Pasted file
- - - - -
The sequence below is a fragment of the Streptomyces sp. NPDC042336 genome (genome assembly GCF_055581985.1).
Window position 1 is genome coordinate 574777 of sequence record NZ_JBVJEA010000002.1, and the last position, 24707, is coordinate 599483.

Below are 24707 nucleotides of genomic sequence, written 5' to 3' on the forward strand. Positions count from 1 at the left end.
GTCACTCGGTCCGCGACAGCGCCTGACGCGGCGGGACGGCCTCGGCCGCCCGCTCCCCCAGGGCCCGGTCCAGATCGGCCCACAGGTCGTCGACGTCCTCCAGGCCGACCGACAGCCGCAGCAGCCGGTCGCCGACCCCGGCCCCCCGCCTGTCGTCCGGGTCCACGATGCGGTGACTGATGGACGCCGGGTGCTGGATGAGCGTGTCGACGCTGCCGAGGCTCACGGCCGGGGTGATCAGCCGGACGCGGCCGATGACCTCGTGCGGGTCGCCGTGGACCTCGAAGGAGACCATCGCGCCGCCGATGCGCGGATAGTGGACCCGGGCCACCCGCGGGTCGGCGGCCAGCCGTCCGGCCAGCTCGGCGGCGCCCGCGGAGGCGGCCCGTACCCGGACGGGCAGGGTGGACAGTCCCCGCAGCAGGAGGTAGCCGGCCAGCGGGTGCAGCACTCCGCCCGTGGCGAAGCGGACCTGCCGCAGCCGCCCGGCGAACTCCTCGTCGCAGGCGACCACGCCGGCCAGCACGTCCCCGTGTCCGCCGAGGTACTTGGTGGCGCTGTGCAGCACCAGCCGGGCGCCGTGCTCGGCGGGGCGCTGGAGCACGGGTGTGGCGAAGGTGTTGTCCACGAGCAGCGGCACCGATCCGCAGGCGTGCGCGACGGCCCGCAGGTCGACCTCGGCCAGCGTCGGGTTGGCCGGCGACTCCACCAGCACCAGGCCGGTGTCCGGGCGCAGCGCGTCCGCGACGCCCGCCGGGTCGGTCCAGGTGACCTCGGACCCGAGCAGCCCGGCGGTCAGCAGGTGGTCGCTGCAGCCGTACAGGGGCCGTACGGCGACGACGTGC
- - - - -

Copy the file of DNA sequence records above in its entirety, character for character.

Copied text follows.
The sequence below is a fragment of the Streptomyces sp. NPDC042336 genome (genome assembly GCF_055581985.1).
Window position 1 is genome coordinate 574777 of sequence record NZ_JBVJEA010000002.1, and the last position, 24707, is coordinate 599483.

Below are 24707 nucleotides of genomic sequence, written 5' to 3' on the forward strand. Positions count from 1 at the left end.
GTCACTCGGTCCGCGACAGCGCCTGACGCGGCGGGACGGCCTCGGCCGCCCGCTCCCCCAGGGCCCGGTCCAGATCGGCCCACAGGTCGTCGACGTCCTCCAGGCCGACCGACAGCCGCAGCAGCCGGTCGCCGACCCCGGCCCCCCGCCTGTCGTCCGGGTCCACGATGCGGTGACTGATGGACGCCGGGTGCTGGATGAGCGTGTCGACGCTGCCGAGGCTCACGGCCGGGGTGATCAGCCGGACGCGGCCGATGACCTCGTGCGGGTCGCCGTGGACCTCGAAGGAGACCATCGCGCCGCCGATGCGCGGATAGTGGACCCGGGCCACCCGCGGGTCGGCGGCCAGCCGTCCGGCCAGCTCGGCGGCGCCCGCGGAGGCGGCCCGTACCCGGACGGGCAGGGTGGACAGTCCCCGCAGCAGGAGGTAGCCGGCCAGCGGGTGCAGCACTCCGCCCGTGGCGAAGCGGACCTGCCGCAGCCGCCCGGCGAACTCCTCGTCGCAGGCGACCACGCCGGCCAGCACGTCCCCGTGTCCGCCGAGGTACTTGGTGGCGCTGTGCAGCACCAGCCGGGCGCCGTGCTCGGCGGGGCGCTGGAGCACGGGTGTGGCGAAGGTGTTGTCCACGAGCAGCGGCACCGATCCGCAGGCGTGCGCGACGGCCCGCAGGTCGACCTCGGCCAGCGTCGGGTTGGCCGGCGACTCCACCAGCACCAGGCCGGTGTCCGGGCGCAGCGCGTCCGCGACGCCCGCCGGGTCGGTCCAGGTGACCTCGGACCCGAGCAGCCCGGCGGTCAGCAGGTGGTCGCTGCAGCCGTACAGGGGCCGTACGGCGACGACGTGC